Houses Without Moats
Three years ago, we speculated that the housing bubble had found its pin…now – we’re sure of it. This DR Classique first ran on September 20, 2002…
It is over.
The Golden Age of Central Banking – when giants such as Alan Greenspan, Robert Rubin and Larry Summers walked the earth – has come to an end. Now, day-by-day, Mr. Greenspan shrinks. Before the trend is over, he will be a midget.
We hear the hissing sounds already…other economists carping about his ‘errors’…investors whining about their losses…politicians eager to stick him with the blame.
There is also the hissing from his many bubbles. Stocks leak air almost every day. Bankruptcies reach record levels. Junk bonds get trashed and debts go bad in record numbers. And consumers’ knees grow weak and weary from toting so much debt.
Consumers will be the last to catch on. As recently as a month ago, they thought they could borrow money without worrying about paying it back. Jobs would be no problem. The cash would keep flowing. Stocks may crash, they believed…but the housing sector is still growing and solid.
The Housing Bubble Pin: Starts Fall and Lumber Cracks
But yesterday brought news that the housing bubble may have found its pin. Housing starts fell 2.2%. Lumber cracked – dropping below the $10 limit.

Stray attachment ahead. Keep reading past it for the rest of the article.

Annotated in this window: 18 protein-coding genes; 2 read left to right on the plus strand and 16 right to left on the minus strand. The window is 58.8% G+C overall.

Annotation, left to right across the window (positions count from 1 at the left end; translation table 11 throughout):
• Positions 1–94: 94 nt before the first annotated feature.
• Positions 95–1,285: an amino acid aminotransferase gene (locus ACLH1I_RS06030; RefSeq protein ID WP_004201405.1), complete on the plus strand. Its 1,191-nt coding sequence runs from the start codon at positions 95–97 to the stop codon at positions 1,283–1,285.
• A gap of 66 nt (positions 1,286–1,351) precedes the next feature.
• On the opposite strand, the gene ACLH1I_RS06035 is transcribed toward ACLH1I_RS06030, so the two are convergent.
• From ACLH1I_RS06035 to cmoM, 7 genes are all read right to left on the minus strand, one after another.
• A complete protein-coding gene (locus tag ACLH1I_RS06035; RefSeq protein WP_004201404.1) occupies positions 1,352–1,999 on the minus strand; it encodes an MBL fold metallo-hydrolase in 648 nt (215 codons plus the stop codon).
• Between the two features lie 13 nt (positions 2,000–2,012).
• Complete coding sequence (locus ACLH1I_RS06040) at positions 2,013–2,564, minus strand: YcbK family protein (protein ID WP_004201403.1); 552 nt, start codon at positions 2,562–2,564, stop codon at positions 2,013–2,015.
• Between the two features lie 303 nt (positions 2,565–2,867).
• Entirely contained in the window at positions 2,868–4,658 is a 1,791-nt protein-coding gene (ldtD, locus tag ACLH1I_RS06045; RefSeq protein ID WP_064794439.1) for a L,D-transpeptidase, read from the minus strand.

Mortgage delinquencies at a record 5.7%…and foreclosures at the highest rates since they began keeping records…have begun to hammer away at both the builders and the lenders. Kaufman and Broad fell $3.26. Lennar dropped nearly the same amount.
And Fannie Mae – the greatest of the housing bubble stocks – slipped to $67.
Anecdotal evidence is beginning to show up too…and seems to be gathering a crowd. The smart money is selling, not buying:
“I bought this piece of land [near Middleburg, VA] about six years ago. I marked it up to 4 times what I paid for it and sold it before I even had it listed,” reported a friend over dinner last night.
But in other areas, people say it is taking longer to sell houses. Rental rates are said to be falling off. Vacancy rates are increasing.
As reported here earlier, housing prices have risen 30% more than the inflation rate over the last seven years. Why should house prices increase faster than everything else? We have a partial answer: because you cannot import a house. Consumer price inflation has been coming down for two decades. But housing has bucked the trend in most areas. The Chinese are making more and more TV sets. They are making so many of them, so cheaply, that prices have been falling for many years. But the Chinese do not build houses for Americans. Even in America, though, people can still make things – if there’s money in it.
Years ago, your editor recalls that his cousin prepared to go into the construction business:
“What do you know about building houses?” was the question put to him.
“Nothing…what do you need to know?” answered the cousin.
“Don’t you need a lot of tools and equipment?”
“I’ve got a hammer and a saw…what more do you need?”
And so the cousin went into the home construction business in 1972 and did well at it.